The situation is different in relation to the countries lying outside the zone where economic freedoms are in force, for example in Asia. This is particularly important from the perspective of the functioning of alternative investment funds and their pursuit of the objective of collecting assets and investing them in the interest of investors. Assuming, of course, that in such a factual state, the subject of investments would be assets located in third countries not being members of the European Union, the European Economic Area (EEA) or the Organisation for the Organisation for Economic Co-operation and Development (OECD). In such cases, we must consider foreign exchange regulations and remain vigilant when planning this kind of investment. 

Moreover, the Foreign Exchange Law also imposes restrictions on fund transfers by requiring the involvement of specialised institutions (which are authorised to provide payment services) to process transfers of funds. Restrictions apply if the amount of the transfer or the settlement in a foreign currency exceeds the equivalent of EUR 15,000. 

4. Mechanisms of controlling foreign investments in the territory of the Republic of Poland 

For almost 2 years, among others due to the SARS-COV-2 pandemic, stringent restrictions have applied to transactions resulting in the acquisition of a significant share in specific Polish companies by foreign entities. Restrictions apply to foreign investments (direct and indirect) in public limited companies, but also in selected companies operating e.g., in the energy, food and telecommunications industries

Transactions with the participation of investors from countries not belonging to the EU, EEA or OECD and companies controlled by entities from outside these areas are subject to monitoring. Investors from China and many other Asian countries, the Middle East and African countries are therefore subject of scrutiny.

Currently, companies that are subject to control include those which in one of the two years preceding the notification generated revenue in the amount exceeding EUR 10,000,000 in the territory of the Republic of Poland, and additionally meet one of the following criteria: 

  • they are public limited companies (regardless of the subject of their business activity);


  • they possess critical infrastructure at their disposal, i.e., ICT, energy supply, and healthcare systems etc., or provide (own/modify) software to operate these systems;


  • they conduct business activity in strategic industries – e.g., telecommunications, pharmaceutical, medical, food, chemical or energy industry.

Foreign investments made in the aforementioned companies (even at the stage of planning to acquire assets ensuring significant participation/domination) will require prior notification to the President of the Office of Competition and Consumer Protection. It refers to transactions, as a result of which a foreign investor will acquire: 

  • 20% (or more) of the shares/number of votes in the decision-making body of the capitalised company;
  • the ability to determine the directions of the operation of the capitalised company;

Interestingly and importantly, it is not only about achieving a dominant position in the entity by means of direct financing. Restrictions also extend to all indirect forms of achieving dominance through e.g., obtaining preferential rights, the right to share in the company’s profit, increasing the position as a result of the redemption of a company’s shares/stocks, or even asset dealtransactions (lease of the company).

There is no need to convince anyone that such mechanisms slow down the finalisation of investment processes.

5. Monitoring of foreign direct investments in the European Union

The monitoring framework for foreign direct investments in the European Union was established by Regulation (EU) 2019/452 of the European Parliament and of the Council of 19 March 2019, which entered into force on 11 October 2020. 

The Regulation was introduced in response to the increasing degree of market integration between the countries belonging to the European Union and aims at monitoring foreign direct investments in order to detect potential threats to security or public order outside the member state in which such investments are made.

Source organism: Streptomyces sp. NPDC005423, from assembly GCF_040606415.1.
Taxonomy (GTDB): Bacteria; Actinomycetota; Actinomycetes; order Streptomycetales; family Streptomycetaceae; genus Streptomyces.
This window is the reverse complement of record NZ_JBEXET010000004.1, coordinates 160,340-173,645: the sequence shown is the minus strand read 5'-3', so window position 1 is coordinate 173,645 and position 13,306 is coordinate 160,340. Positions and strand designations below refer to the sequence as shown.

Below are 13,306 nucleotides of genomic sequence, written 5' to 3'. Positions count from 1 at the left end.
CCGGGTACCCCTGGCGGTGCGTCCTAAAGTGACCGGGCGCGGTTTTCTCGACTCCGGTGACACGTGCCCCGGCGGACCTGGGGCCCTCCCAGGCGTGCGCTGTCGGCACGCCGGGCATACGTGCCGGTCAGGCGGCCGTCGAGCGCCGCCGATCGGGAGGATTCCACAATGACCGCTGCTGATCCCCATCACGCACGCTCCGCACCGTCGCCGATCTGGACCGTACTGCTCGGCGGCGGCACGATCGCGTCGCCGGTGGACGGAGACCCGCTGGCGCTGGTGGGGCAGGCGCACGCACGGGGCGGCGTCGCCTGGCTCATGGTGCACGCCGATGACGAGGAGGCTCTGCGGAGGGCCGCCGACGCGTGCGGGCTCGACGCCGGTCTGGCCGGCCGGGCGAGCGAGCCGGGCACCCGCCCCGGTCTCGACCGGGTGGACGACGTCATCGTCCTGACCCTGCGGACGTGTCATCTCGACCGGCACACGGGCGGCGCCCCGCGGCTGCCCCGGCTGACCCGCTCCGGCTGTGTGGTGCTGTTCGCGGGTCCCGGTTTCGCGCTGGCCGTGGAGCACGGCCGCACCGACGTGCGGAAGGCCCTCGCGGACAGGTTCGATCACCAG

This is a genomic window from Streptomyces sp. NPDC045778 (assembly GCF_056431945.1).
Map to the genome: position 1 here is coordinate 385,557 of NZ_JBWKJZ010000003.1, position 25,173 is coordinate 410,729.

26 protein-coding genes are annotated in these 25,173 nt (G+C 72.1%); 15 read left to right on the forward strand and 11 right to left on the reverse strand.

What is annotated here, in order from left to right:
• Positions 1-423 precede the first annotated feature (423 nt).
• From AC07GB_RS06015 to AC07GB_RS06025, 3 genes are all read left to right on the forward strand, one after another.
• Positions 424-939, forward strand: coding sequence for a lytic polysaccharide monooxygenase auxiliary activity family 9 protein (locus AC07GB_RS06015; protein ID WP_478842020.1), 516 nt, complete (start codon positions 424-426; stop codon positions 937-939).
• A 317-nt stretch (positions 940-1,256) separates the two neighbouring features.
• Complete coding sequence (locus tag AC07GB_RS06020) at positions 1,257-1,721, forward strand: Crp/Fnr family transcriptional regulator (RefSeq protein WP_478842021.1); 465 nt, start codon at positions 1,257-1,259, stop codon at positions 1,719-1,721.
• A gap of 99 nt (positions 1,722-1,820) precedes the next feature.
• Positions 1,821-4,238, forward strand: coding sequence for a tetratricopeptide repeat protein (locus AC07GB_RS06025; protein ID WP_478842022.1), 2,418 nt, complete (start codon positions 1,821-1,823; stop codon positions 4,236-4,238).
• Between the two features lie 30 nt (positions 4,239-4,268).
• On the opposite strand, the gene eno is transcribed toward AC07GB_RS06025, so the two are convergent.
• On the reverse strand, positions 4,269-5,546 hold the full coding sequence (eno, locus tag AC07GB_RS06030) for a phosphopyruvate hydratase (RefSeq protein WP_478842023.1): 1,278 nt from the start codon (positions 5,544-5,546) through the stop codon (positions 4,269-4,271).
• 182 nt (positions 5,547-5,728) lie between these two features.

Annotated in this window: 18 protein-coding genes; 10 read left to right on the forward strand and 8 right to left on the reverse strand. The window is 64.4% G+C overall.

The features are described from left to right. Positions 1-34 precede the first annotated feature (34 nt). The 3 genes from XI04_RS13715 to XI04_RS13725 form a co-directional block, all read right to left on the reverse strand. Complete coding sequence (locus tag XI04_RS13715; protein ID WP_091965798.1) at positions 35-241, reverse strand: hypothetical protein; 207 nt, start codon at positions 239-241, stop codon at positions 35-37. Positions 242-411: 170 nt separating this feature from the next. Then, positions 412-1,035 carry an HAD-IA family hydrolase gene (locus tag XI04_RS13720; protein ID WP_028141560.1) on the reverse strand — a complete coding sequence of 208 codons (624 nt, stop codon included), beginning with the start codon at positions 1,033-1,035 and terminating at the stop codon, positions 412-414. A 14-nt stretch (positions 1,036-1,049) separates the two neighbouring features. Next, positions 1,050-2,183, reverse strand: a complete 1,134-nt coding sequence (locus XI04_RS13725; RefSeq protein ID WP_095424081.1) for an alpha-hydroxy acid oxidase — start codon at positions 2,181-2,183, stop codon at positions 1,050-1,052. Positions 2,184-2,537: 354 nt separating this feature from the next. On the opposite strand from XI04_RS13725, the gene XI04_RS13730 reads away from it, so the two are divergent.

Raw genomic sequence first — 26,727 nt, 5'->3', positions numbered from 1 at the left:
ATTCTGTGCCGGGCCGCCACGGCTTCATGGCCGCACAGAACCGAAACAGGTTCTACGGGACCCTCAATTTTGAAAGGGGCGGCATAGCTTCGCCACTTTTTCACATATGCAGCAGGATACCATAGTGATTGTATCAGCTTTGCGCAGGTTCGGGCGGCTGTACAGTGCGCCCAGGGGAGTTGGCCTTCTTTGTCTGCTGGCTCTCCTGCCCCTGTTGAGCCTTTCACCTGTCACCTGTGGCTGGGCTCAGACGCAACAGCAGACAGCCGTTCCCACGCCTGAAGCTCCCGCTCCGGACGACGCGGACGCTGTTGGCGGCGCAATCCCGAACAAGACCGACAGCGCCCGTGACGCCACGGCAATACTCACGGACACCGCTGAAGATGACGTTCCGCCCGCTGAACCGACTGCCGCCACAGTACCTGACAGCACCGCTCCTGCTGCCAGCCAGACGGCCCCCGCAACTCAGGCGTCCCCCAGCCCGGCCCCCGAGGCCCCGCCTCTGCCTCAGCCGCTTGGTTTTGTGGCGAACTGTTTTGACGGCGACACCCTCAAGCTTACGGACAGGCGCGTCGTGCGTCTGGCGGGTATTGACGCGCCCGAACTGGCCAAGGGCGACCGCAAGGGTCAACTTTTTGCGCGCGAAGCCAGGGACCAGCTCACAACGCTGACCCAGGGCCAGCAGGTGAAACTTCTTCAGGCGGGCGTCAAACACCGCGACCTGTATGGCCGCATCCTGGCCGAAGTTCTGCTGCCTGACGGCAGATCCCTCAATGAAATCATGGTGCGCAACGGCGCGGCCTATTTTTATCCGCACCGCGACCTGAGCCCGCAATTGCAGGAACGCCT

The cooperation of the member states and the European Commission with regard to investment monitoring concerns all types of direct investments made by a foreign investor (from outside the European Union), which lead to the establishment/maintenance of permanent and direct links between this investor and the company in order to conduct business activity in a member state. This also applies to investments allowing participation in managing or supervising the company. 

The scope of the Regulation refers to situations when the acquisition of an EU company involves a direct investment by one or more entities domiciled outside the European Union. It does not cover those cases when investments are made by one or more entities domiciled in the EU. 

It is assumed that foreign direct investment can be made both in the form of the so-called greenfield investments (mainly the creation of new enterprises), as well as in the form of mergers and takeovers (i.e., the transfer of ownership in already existing assets to a foreign owner). They are monitored only for the reasons of security or public order – other reasons would go beyond the scope of the regulation.

What about internal restructuring of corporate groups?

Consequently, a number of doubts arise as to whether monitoring of transactions also applies to transactions conducted as part of the internal restructuring of groups of companies which conduct business in several different countries. Thus, for example, investments in which a foreign investor and a given company are controlled by one specific foreign company are not covered by the scope of the Regulation. These are cases when a parent company sells its shares in a given enterprise to its subsidiary or separates part of its business, thereby establishing a new subsidiary operating within the same corporate group.

6.    Attracting foreign investors – Summary

The dynamic growth of foreign investment in Polish entities, as well as investments of assets in foreign entities by Polish companies is definitely pleasing to the eye. Undoubtedly, it contributes to the development of many business ventures in individual sectors. However, in the heat of the race to raise capital for the implementation of plans/concepts of a specific entity, it should not be forgotten that in foreign exchange dealings there are certain restrictions and requirements necessary to meet in order to finalise the transaction safely and legally. The same principle applies also in the case of investing assets in foreign projects/products. Any entity interested in introducing a foreign investor to the company or in capitalising on the investment of an entity from outside the Republic of Poland should, therefore, determine beforehand what restrictions are connected with the implementation of its business plans. This will prevent far-reaching negative consequences of legal and fiscal nature.